A Danish old school regular, Ole Bonnichsen, played the Alpha 40 league in January. He was incautious enough to mention it, and I did my best to strong-arm him into writing a short report about his experiences. Enjoy the beautiful madness of Alpha-Only Magic!
By Ole Bonnichsen
Alpha 40 started in Sweden at n00bcon 2018 with the so-called Wizards Tournament. It was an all-Alpha tournament where you could use any number of any card from the Alpha set in your deck, meaning that you can fill it with 20 Black Lotus and 20 Ancestral Recall.
In an attempt to inject some more structure into the format, a group called the Northern Paladins came up with a set of rules known as the Alpha 40 League rules. These rules placed restrictions on certain cards and banned Mind Twist. Some cards are restricted to one copy per deck, others to three while some still have no restrictions. There are different groups of cards like a Fast Mana Group, Power Group, Draw Group and a Destruction Group. For more details, refer to the well-written rules from the Northern Paladins: http://northernpaladins.com/Alpha-40-League.pdf
When playing Alpha 40 you are playing Magic as if it were 1993. Games are played according to the original Alpha rulebook, cards are played as written on the card, there are no sideboards, no mulligans aside from ‘all land’ or ‘no land’ mulligans and when you’re on the play…you get to draw a card! Other than that, your deck should contain a minimum of 40 cards and they all have to be from Alpha.
My own Alpha 40 journey started two months ago. I have played Magic since 1995 and Old School for about a year and a half. I worked hard to stop myself from entering the Alpha 40 format, due to the enormous cost and lack of availability of Alpha cards, along with my dangerous taste for crisp near mint cards. In addition, there did not seem to be many Alpha 40 players in Denmark.
There was, however, the monthly webcam tournament on Facebook, the Alpha 40 Worldwide League, which attracted a healthy number of participants every month. I could not resist forever and started looking for a cheap(ish) way into the format via more heavily played condition commons and uncommons. As I did when I entered the Old School format, I made a clear plan of which deck to start with, how it would evolve and what the end goal was. I figured that a good entry-level deck would be Mono Green. I started looking for Llanowar Elves, Giant Spiders, Giant Growths and a Craw Wurm. My plan was to expand on this original pool of green cards and splash red for Fireball, which would allow me to pull off one of the coolest combos in Alpha, the Channel Fireball combo.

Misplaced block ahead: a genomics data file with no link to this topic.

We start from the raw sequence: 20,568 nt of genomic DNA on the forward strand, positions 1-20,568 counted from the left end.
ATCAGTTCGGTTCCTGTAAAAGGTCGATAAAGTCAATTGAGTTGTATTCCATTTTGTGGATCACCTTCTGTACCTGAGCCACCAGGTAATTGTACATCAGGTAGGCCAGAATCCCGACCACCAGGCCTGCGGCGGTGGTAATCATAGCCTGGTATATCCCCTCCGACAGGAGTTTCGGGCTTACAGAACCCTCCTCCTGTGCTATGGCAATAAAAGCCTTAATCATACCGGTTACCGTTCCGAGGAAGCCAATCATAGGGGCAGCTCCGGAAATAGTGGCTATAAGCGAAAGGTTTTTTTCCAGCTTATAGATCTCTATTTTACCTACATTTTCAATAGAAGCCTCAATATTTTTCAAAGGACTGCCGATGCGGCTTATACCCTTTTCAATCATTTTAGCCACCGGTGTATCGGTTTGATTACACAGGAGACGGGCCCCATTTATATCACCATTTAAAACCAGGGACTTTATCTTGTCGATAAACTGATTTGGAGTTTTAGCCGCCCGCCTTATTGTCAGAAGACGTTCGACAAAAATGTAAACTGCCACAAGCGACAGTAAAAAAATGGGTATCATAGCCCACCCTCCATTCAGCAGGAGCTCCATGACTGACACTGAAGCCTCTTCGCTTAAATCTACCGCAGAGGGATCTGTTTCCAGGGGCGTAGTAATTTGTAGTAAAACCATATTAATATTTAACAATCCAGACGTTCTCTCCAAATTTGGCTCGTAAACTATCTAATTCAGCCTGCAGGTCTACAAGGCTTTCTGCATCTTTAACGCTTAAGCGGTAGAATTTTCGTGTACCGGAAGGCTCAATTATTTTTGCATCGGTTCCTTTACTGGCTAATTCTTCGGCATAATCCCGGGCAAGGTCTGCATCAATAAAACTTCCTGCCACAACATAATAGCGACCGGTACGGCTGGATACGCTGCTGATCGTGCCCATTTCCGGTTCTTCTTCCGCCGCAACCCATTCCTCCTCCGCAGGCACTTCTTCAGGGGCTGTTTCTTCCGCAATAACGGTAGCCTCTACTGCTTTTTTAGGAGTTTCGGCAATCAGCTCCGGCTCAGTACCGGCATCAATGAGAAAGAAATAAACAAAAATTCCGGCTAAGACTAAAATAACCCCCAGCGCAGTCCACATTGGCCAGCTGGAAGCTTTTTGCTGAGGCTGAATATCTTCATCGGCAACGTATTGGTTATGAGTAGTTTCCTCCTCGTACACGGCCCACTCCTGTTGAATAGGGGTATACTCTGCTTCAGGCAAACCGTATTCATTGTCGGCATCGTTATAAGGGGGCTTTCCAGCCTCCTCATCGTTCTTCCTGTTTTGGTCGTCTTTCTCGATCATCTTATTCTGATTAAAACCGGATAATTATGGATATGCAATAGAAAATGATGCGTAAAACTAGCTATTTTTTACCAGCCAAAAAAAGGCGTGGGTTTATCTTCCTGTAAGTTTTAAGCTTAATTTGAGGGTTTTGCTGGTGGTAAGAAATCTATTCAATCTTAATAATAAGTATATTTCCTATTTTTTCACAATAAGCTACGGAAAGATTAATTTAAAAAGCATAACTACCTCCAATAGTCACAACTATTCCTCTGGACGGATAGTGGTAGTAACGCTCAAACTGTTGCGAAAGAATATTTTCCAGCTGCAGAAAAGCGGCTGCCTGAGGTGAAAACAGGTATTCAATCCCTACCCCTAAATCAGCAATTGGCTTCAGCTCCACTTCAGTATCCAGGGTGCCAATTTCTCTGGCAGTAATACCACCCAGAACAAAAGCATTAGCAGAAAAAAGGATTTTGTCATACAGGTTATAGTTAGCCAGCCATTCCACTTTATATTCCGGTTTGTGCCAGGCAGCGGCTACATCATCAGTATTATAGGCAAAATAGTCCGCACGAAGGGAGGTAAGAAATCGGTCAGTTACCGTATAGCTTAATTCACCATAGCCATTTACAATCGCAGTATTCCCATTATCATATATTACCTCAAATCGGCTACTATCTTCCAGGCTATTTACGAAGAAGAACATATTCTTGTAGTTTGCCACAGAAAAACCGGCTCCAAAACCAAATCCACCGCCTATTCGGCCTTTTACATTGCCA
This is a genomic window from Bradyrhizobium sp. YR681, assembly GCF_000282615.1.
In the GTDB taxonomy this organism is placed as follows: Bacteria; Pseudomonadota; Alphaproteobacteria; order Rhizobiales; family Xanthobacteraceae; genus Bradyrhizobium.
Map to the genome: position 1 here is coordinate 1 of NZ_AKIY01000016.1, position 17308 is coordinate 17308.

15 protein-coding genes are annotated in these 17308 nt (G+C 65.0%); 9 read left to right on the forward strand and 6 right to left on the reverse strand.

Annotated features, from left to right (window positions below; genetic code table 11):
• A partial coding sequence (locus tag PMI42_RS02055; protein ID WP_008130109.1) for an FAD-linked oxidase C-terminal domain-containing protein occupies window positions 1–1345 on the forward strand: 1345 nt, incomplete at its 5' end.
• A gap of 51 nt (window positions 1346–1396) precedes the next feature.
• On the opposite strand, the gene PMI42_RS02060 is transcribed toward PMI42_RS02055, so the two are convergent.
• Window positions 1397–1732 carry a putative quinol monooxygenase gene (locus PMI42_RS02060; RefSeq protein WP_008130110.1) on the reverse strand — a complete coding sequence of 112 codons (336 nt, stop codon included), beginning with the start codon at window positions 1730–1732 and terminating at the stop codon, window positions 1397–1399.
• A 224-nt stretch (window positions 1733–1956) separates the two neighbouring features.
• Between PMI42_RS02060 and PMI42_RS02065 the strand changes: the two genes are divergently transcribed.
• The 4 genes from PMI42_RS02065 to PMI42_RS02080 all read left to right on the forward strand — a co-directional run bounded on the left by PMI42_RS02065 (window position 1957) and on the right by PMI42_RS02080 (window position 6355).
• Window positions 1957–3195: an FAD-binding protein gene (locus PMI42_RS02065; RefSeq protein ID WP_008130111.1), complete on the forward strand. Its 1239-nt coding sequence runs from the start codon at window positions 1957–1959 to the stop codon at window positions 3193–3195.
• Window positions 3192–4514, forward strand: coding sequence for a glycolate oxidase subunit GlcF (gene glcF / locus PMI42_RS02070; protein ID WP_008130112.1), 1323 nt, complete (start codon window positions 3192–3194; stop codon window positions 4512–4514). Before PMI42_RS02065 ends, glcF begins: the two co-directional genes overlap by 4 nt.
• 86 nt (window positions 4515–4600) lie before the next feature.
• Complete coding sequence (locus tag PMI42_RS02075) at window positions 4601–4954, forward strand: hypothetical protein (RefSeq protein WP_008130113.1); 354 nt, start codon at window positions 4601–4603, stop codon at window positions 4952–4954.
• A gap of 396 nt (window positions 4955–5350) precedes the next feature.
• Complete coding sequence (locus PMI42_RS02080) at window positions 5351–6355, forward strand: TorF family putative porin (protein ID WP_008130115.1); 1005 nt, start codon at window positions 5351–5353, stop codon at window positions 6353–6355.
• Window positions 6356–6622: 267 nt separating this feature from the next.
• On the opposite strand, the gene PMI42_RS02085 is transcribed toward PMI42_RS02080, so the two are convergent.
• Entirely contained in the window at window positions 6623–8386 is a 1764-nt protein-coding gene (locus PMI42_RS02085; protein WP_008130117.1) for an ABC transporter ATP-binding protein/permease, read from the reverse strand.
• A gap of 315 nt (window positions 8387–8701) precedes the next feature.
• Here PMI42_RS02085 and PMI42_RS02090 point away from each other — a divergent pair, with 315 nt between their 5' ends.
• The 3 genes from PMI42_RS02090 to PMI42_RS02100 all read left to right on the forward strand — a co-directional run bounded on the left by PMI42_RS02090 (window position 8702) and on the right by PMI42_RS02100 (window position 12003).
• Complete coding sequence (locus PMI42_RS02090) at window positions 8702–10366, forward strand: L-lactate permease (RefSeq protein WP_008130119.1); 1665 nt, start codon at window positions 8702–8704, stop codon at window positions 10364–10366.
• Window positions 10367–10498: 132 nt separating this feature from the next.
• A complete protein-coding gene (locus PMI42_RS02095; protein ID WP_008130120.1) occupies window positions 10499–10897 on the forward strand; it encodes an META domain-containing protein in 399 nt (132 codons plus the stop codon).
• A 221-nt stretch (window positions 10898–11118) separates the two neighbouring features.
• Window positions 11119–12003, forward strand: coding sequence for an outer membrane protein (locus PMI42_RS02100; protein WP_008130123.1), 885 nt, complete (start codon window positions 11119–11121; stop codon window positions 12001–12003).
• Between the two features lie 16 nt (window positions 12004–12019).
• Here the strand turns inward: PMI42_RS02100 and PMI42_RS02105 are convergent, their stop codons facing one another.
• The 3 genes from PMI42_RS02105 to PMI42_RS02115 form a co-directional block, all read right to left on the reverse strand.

My initial test matches indicated that my Mono Green deck performed poorly, partly due to me not wanting to buy Berserks to keep costs down. I decided to skip the December 2020 monthly webcam tournament to finalize my deck with the red splash. Acquiring Alpha cards is not only expensive, it also takes time due to the lack of availability. In the end, I entered the January 2021 Alpha 40 Worldwide League with the following deck.
With six Llanowar Elves the chance of starting the game with one in your opening hand is quite high. I think it would be unwise in this type of deck to have less than six, particularly when I do not have a Sol Ring. Lightning Bolt is one of the better removal spells in Alpha, but is restricted to three according to Alpha 40 League rules. I would have liked a third Hurricane, but was waiting for it to be mailed. I would also have liked some more Juggernauts, but I only had one.
As I understand it, this is often the case in Alpha 40. You play with what you have.
The Shatters are there to deal with the artifact staples of the format like Sol Ring, Juggernaut, Jade Statue and Icy Manipulator. The deck is far from optimal. I am missing a Sol Ring, and the Giant Growths do not make much sense without Berserk and Juggernauts. The Giant Growths should probably just be more Llanowar Elves, Fireballs or some Disintegrates. I am still unsure if I want to include Regrowth, as it just feels too slow and my deck already has a lot of redundancy. Another route to take with the deck could be to add more control with Icy Manipulator, Jade Statue and a Disrupting Scepter. These three cards are unfortunately insanely expensive now.
I had no idea what to expect from the opposing decks in the league. My testing had been limited and the amount of information on the Alpha 40 meta is quite sparse. I guess this lack of information and the aforementioned card scarcity reflects what it must have been like to play Magic back in 1993.
Match 1 vs Mono Black
I won the die roll, which meant I got my first taste of drawing a card while on the play. A pretty big advantage.